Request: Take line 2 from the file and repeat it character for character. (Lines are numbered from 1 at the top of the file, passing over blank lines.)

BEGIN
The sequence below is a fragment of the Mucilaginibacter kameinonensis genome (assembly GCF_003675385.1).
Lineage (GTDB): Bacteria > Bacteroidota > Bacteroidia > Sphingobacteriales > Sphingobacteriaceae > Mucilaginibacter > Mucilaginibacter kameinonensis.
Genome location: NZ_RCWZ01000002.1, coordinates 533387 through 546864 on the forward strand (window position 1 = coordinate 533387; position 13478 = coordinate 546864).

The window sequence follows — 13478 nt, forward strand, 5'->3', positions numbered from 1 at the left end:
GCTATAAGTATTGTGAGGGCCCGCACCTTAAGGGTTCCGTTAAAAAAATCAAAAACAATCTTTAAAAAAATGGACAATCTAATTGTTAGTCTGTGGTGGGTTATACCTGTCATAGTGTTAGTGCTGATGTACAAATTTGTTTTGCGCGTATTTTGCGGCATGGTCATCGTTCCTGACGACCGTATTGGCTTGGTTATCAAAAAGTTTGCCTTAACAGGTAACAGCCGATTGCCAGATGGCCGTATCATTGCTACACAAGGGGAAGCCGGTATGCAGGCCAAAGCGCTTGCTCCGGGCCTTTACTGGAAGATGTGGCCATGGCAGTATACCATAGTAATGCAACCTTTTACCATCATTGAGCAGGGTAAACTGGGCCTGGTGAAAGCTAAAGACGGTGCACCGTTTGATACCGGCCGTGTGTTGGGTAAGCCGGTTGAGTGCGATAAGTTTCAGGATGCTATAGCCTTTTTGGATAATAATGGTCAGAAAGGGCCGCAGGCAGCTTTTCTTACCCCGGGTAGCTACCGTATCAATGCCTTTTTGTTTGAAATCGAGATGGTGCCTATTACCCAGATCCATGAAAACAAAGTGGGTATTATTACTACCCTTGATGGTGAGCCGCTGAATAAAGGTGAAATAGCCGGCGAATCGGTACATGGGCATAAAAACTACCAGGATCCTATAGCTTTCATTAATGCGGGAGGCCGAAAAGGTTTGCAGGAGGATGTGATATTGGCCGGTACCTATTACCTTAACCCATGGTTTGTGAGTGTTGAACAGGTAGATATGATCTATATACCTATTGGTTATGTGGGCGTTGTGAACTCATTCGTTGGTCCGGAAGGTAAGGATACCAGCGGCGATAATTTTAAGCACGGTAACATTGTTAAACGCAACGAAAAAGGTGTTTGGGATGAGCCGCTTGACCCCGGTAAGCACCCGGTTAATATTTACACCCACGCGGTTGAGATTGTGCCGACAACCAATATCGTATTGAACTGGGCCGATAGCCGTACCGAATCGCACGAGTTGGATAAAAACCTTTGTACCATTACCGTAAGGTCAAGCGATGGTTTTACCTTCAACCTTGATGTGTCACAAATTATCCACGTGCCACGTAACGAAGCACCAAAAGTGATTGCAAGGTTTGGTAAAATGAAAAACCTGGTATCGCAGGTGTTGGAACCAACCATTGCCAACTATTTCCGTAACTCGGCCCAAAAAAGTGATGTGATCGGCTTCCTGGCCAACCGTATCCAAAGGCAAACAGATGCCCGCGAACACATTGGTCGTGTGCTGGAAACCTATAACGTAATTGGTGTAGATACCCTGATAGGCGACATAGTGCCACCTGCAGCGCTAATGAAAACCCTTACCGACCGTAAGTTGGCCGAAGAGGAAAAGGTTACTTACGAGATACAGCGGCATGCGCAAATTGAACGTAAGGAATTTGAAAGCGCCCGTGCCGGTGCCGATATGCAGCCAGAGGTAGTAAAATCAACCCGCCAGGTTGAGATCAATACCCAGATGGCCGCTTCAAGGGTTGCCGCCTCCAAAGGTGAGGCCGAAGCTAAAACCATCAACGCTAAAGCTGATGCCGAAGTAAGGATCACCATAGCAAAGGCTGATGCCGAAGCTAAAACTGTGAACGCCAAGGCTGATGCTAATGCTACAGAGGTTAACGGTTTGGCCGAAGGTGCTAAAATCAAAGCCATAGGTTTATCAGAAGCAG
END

Lineage (GTDB): Bacteria > Bacteroidota > Bacteroidia > Sphingobacteriales > Sphingobacteriaceae > Mucilaginibacter > Mucilaginibacter kameinonensis.